A business letter is a form of correspondence that includes details on organizational activities. They can be written to a number of different groups of people, including employees, customers, prospects, partners, suppliers, investors and the media. Business letters are most commonly sent via email, though postal mail is still used in many industries. There are many objectives of business correspondence, and it’s important to clearly outline your goals within the document so it's easy for readers to understand.
Making a Sale
One of the most common objectives of a business letter is to make a direct sale. Letters that are sent to prospects and customers may include details such as special promotions or incentives for making a purchase. Businesses often send a series of letters as part of a campaign through both email and postal mail to entice people to purchase their offerings.
Business letters can also be used to make indirect sales. For example, letters sent to partners may include benefits of business offerings with the goal to invite the partner to sell your business’s products to their customers. Corresponding with the media may involve persuasive elements that show the company in a positive light.
Clarifying the Details
Understanding information and getting clarity are two important objectives of business correspondence. By having the complete picture, businesses can reduce miscommunication and misinformation. This helps them to limit mistakes and boost their productivity. This purpose of business correspondence is most often used internally among employees or with suppliers and vendors.
For example, if you want to clarify some details in your contract with a materials supplier, you can send them a business letter via email to ask them to explain the terms and conditions. By having the correct information, you reduce risk for your company because you have a full understanding of your business relationship with the supplier.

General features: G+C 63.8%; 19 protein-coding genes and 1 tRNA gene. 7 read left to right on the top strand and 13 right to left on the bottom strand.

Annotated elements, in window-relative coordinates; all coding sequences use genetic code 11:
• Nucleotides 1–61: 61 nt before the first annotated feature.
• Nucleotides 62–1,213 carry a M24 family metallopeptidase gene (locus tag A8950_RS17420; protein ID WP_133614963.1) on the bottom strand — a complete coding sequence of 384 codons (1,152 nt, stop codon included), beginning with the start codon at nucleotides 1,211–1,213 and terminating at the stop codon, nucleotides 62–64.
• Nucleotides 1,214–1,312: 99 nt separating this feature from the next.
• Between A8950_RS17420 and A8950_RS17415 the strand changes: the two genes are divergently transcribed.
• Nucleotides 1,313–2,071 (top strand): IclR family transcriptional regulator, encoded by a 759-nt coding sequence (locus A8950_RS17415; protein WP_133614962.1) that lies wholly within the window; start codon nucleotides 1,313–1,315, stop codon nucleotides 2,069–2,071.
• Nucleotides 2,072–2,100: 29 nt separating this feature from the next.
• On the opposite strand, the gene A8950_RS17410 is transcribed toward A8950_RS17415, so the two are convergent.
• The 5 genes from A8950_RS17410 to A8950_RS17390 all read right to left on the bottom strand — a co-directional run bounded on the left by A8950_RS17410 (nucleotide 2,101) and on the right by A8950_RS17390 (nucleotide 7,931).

Inviting a Call to Action
Persuading the reader to take action is a critical purpose of writing a business letter. There are many different kinds of actions you may want the recipient to take:
- Making a purchase
- Visiting your business
- Signing a contract
- Acknowledging the information
Business letters are useful ways of inviting colleagues and other stakeholders to complete tasks or take the next step in the business process. Business letters can act as reminders for action items or encouragement for progressing through the sales cycle.
Building Relationships and Networking
Networking is a part of running a successful business. The community is where many small business owners find support, guidance and motivation. As a result, business letters can be used to build relationships with peers and competitors and to strengthen partnerships and alliances.
For example, if a small business owner sells homemade baked goods for pets, writing a business letter to local pet stores can be a way to build a partnership. The pet stores and the small business owner share the same target audience, so collaborating on campaigns and market research is a way to grow both businesses.
Keeping Records With a Business Communication Letter
A critical purpose of writing a business letter is to keep a record of conversations and discussions that have taken place. Since many business decisions get made in meetings, having a written record of those decisions is important to have for reference. For example, after a staff meeting with employees about the new health policy, sending a business letter to your team to remind them of the discussion is a useful practice.
Similarly, after a meeting with important stakeholders such as investors, sending a business letter to recap the conversation serves as a reminder for action items that were discussed or promises that were made. Having a written record reduces the risk of misunderstandings and confusion.
Anam Ahmed is a Toronto-based writer and editor with over a decade of experience helping small businesses and entrepreneurs reach new heights. She has experience ghostwriting and editing business books, especially those in the "For Dummies" series, in addition to writing and editing web content for the brand. Anam works as a marketing strategist and copywriter, collaborating with everyone from Fortune 500 companies to start-ups, lifestyle bloggers to professional athletes. As a small business owner herself, she is well-versed in what it takes to run and market a small business. Anam earned an M.A. from the University of Toronto and a B.A.H. from Queen's University. Learn more at www.anamahmed.ca.